The New Yorker:
Gibson was far from the first sci-fi writer to explore computers and their consequences; a movement, soon to be known as cyberpunk, was already under way. But “Neuromancer” changed science fiction by imagining a computer-saturated world that felt materially and aesthetically real. Gibson’s hardboiled prose was fanatically attentive to design and texture.
The ten novels that Gibson has written since have slid steadily closer to the present. In the nineties, he wrote a trilogy set in the two-thousands. The novels he published in 2003, 2007, and 2010 were set in the year before their publication. Many works of literary fiction claim to be set in the present day. In fact, they take place in the recent past, conjuring a world that feels real because it’s familiar, and therefore out of date. Gibson’s strategy of extreme presentness reflects his belief that the current moment is itself science-fictional. “The future is already here,” he has said. “It’s just not very evenly distributed.”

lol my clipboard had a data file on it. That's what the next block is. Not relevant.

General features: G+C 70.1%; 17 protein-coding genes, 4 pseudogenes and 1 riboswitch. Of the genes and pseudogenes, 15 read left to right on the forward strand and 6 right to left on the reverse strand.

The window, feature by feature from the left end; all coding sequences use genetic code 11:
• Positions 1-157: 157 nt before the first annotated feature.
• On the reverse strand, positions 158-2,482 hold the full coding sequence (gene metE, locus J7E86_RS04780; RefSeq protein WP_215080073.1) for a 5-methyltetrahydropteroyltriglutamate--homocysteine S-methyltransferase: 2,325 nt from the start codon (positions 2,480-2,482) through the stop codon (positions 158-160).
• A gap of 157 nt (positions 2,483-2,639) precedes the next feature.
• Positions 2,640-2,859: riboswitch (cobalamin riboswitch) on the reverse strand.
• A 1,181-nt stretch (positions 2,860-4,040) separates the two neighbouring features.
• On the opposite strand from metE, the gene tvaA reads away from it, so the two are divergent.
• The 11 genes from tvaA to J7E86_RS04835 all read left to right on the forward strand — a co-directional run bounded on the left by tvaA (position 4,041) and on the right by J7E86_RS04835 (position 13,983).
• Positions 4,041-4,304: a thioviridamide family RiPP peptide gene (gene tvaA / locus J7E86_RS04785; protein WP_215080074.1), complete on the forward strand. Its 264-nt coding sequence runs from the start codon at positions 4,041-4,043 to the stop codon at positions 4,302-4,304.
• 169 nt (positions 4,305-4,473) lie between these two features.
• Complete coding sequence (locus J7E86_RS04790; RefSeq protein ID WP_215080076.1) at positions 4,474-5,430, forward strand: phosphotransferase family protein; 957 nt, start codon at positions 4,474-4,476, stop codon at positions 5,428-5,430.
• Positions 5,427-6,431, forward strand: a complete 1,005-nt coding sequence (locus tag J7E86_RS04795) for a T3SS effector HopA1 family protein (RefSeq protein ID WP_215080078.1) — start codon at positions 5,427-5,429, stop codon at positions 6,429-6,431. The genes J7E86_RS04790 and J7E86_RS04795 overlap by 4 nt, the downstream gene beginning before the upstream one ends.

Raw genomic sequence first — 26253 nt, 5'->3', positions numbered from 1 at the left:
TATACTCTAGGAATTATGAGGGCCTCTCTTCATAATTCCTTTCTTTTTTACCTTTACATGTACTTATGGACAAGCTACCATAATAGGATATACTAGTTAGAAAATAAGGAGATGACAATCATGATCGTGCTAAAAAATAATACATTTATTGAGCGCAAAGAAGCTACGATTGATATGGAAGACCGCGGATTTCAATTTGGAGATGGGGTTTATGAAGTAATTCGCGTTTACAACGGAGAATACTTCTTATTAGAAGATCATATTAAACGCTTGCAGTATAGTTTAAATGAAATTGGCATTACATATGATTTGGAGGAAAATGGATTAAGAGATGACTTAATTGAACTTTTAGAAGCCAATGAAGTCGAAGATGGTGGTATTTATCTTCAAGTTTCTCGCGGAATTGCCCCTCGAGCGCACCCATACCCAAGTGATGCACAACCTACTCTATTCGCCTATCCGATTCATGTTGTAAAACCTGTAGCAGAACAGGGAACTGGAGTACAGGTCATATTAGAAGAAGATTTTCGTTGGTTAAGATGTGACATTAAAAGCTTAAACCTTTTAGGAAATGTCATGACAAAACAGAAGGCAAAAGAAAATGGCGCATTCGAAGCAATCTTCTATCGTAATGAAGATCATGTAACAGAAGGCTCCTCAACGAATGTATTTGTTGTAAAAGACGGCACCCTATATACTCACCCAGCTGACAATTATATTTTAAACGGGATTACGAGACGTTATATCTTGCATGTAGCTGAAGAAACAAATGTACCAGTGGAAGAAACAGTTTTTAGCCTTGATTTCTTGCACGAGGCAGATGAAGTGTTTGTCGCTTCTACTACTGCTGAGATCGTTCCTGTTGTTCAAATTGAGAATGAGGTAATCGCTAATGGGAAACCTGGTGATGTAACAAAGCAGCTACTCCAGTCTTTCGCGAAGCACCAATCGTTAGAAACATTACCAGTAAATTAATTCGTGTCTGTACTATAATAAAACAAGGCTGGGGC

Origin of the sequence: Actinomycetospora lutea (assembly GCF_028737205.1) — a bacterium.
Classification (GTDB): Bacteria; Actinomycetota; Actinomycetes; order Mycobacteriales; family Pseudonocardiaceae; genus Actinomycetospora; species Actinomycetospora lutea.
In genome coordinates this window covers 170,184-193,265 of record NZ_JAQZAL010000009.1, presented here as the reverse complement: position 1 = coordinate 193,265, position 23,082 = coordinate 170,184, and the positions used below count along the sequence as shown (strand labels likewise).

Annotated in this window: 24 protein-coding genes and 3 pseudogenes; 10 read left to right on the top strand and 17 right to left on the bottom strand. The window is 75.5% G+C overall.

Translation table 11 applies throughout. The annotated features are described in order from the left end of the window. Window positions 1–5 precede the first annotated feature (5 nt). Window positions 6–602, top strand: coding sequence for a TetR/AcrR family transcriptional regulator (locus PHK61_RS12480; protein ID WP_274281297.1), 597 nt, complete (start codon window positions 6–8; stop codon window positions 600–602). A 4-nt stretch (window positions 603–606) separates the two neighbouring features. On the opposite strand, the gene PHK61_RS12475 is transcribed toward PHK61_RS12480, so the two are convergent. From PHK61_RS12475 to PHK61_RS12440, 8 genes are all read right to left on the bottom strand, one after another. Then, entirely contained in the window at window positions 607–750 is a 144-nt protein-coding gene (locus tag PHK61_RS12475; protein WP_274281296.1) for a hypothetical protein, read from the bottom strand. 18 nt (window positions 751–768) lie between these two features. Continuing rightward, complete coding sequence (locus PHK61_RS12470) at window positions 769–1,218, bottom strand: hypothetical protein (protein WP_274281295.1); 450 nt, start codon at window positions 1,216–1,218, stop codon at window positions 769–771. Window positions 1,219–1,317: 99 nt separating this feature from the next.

When I was a kid, I loved Isaac Asimov’s view of the future. As an adult, I understand and expect Gibson’s brilliant writing to be more representative of it.